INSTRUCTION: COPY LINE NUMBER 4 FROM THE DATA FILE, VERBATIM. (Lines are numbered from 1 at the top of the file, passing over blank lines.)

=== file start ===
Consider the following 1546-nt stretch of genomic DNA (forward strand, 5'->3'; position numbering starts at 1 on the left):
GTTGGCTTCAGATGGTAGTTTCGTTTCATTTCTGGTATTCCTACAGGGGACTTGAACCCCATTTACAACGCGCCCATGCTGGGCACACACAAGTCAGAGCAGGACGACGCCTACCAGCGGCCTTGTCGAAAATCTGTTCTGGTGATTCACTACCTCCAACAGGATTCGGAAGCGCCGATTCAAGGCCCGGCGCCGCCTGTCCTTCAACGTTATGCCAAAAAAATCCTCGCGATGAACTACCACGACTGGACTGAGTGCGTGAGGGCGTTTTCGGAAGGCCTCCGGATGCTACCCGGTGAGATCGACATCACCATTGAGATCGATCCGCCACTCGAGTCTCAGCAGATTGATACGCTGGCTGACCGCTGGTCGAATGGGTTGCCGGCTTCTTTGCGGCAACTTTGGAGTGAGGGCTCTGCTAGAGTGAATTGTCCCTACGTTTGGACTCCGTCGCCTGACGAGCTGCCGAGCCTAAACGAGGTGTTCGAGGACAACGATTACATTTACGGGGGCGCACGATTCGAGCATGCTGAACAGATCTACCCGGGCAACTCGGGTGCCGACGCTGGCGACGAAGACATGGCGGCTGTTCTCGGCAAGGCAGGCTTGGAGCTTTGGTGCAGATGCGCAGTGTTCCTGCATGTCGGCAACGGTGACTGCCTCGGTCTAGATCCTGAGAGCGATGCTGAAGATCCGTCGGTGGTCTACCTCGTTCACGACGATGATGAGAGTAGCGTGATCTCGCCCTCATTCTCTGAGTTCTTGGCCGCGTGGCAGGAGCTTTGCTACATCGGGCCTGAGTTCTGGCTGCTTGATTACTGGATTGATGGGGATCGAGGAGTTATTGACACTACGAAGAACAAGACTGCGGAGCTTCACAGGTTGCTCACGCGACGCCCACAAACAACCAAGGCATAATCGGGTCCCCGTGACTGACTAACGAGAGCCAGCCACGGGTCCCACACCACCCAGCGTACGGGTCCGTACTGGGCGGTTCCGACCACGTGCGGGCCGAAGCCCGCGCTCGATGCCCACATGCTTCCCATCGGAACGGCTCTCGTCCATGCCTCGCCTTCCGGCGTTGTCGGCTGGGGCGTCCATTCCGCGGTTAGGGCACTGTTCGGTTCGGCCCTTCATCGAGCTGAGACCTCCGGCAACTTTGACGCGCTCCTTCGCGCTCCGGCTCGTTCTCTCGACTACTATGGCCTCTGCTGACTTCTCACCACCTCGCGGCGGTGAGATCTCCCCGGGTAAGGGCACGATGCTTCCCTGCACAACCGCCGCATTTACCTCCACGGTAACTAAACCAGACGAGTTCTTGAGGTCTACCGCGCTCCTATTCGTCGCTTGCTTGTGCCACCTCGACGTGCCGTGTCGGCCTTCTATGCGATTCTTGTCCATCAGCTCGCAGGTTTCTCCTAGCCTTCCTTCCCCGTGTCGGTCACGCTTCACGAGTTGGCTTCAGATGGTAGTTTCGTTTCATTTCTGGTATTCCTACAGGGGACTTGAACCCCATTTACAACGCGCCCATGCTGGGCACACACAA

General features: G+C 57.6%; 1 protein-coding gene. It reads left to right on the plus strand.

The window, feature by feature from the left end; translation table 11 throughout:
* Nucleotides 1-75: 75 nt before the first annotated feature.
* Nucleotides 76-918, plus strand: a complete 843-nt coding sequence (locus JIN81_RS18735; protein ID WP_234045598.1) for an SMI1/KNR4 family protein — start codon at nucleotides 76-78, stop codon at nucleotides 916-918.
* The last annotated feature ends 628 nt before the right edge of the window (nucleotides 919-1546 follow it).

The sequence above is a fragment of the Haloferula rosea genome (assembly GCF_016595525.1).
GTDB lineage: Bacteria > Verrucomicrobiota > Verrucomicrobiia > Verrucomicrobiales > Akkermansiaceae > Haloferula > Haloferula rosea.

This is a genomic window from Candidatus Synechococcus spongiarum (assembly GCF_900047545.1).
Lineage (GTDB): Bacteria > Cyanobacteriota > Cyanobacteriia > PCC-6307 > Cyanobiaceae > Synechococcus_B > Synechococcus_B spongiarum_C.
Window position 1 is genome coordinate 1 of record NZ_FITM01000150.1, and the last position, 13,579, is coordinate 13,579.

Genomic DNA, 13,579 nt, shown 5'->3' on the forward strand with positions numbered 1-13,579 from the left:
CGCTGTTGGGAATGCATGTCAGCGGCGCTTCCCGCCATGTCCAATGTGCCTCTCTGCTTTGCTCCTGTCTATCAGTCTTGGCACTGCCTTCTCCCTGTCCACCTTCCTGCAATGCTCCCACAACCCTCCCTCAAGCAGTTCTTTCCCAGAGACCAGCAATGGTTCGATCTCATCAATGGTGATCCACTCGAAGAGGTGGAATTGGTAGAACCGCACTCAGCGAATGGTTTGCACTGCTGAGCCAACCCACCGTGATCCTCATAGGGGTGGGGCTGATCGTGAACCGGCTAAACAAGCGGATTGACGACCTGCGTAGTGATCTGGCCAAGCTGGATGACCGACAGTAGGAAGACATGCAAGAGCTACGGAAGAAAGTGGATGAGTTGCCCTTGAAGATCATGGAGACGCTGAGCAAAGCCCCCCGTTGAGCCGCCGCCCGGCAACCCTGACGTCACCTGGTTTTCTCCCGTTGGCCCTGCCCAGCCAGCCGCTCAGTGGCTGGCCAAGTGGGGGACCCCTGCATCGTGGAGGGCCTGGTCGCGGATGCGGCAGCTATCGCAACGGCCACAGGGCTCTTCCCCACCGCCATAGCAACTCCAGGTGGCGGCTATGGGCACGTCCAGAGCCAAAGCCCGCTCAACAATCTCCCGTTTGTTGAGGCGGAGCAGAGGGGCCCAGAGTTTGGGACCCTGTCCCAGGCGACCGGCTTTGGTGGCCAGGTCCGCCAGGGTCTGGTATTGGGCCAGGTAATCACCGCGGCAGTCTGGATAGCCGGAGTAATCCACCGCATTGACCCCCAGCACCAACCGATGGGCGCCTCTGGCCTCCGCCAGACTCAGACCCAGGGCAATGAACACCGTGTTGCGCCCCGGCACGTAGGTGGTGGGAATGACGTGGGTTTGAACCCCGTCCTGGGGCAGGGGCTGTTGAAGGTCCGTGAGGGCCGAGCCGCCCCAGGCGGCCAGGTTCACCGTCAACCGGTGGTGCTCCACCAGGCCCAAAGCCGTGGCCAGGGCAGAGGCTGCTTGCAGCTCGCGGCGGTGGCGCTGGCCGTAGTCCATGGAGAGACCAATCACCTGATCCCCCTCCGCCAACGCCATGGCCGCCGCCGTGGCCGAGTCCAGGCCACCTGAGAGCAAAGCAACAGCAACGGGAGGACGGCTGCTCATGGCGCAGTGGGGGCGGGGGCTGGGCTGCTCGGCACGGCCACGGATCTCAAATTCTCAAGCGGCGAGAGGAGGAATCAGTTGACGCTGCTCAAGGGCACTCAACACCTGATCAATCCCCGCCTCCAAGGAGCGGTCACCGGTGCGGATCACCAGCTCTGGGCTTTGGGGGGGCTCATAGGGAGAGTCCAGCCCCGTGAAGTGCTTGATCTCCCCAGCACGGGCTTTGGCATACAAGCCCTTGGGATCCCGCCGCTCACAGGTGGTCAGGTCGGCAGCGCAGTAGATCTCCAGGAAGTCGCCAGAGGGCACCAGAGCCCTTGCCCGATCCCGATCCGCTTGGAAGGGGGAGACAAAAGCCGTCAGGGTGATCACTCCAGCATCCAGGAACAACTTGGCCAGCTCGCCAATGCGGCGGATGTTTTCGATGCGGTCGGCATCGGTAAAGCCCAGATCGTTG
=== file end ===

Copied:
The window, feature by feature from the left end; translation table 11 throughout: